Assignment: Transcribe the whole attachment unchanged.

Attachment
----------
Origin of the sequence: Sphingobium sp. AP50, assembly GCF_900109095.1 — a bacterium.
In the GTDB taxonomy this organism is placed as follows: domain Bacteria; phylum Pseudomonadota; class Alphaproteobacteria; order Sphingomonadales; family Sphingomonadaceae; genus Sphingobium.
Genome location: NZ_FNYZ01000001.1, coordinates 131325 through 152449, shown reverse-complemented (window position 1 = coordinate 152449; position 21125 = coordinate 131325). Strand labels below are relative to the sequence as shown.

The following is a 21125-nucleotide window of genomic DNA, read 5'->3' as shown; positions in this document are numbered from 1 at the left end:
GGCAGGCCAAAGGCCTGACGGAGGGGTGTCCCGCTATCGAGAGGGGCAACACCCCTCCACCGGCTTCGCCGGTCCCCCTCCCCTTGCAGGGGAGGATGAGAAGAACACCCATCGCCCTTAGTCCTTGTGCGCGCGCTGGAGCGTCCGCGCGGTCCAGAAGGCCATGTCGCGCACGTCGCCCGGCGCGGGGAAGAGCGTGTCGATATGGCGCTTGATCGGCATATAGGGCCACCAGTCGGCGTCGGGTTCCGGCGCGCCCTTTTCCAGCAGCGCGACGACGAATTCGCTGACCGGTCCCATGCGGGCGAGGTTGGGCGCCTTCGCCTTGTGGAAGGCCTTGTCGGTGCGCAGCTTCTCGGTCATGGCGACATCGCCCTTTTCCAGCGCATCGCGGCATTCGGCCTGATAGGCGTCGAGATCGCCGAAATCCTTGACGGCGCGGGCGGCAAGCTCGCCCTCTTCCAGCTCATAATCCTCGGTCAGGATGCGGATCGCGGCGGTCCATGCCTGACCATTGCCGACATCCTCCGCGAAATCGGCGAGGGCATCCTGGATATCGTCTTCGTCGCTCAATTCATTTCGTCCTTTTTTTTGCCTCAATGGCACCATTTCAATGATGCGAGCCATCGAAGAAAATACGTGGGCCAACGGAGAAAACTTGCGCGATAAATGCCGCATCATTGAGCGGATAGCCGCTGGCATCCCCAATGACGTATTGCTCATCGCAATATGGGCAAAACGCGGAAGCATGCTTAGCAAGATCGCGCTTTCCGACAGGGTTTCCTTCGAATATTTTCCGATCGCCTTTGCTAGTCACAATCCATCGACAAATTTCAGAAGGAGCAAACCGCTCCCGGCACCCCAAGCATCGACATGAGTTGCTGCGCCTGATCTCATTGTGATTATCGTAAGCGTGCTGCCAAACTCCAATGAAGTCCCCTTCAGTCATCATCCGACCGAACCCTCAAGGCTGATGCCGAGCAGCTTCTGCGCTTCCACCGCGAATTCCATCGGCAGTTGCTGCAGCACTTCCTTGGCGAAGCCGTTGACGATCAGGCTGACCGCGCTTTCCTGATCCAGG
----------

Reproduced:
Origin of the sequence: Sphingobium sp. AP50, assembly GCF_900109095.1 — a bacterium.
In the GTDB taxonomy this organism is placed as follows: domain Bacteria; phylum Pseudomonadota; class Alphaproteobacteria; order Sphingomonadales; family Sphingomonadaceae; genus Sphingobium.
Genome location: NZ_FNYZ01000001.1, coordinates 131325 through 152449, shown reverse-complemented (window position 1 = coordinate 152449; position 21125 = coordinate 131325). Strand labels below are relative to the sequence as shown.

The following is a 21125-nucleotide window of genomic DNA, read 5'->3' as shown; positions in this document are numbered from 1 at the left end:
GGCAGGCCAAAGGCCTGACGGAGGGGTGTCCCGCTATCGAGAGGGGCAACACCCCTCCACCGGCTTCGCCGGTCCCCCTCCCCTTGCAGGGGAGGATGAGAAGAACACCCATCGCCCTTAGTCCTTGTGCGCGCGCTGGAGCGTCCGCGCGGTCCAGAAGGCCATGTCGCGCACGTCGCCCGGCGCGGGGAAGAGCGTGTCGATATGGCGCTTGATCGGCATATAGGGCCACCAGTCGGCGTCGGGTTCCGGCGCGCCCTTTTCCAGCAGCGCGACGACGAATTCGCTGACCGGTCCCATGCGGGCGAGGTTGGGCGCCTTCGCCTTGTGGAAGGCCTTGTCGGTGCGCAGCTTCTCGGTCATGGCGACATCGCCCTTTTCCAGCGCATCGCGGCATTCGGCCTGATAGGCGTCGAGATCGCCGAAATCCTTGACGGCGCGGGCGGCAAGCTCGCCCTCTTCCAGCTCATAATCCTCGGTCAGGATGCGGATCGCGGCGGTCCATGCCTGACCATTGCCGACATCCTCCGCGAAATCGGCGAGGGCATCCTGGATATCGTCTTCGTCGCTCAATTCATTTCGTCCTTTTTTTTGCCTCAATGGCACCATTTCAATGATGCGAGCCATCGAAGAAAATACGTGGGCCAACGGAGAAAACTTGCGCGATAAATGCCGCATCATTGAGCGGATAGCCGCTGGCATCCCCAATGACGTATTGCTCATCGCAATATGGGCAAAACGCGGAAGCATGCTTAGCAAGATCGCGCTTTCCGACAGGGTTTCCTTCGAATATTTTCCGATCGCCTTTGCTAGTCACAATCCATCGACAAATTTCAGAAGGAGCAAACCGCTCCCGGCACCCCAAGCATCGACATGAGTTGCTGCGCCTGATCTCATTGTGATTATCGTAAGCGTGCTGCCAAACTCCAATGAAGTCCCCTTCAGTCATCATCCGACCGAACCCTCAAGGCTGATGCCGAGCAGCTTCTGCGCTTCCACCGCGAATTCCATCGGCAGTTGCTGCAGCACTTCCTTGGCGAAGCCGTTGACGATCAGGCTGACCGCGCTTTCCTGATCCAGG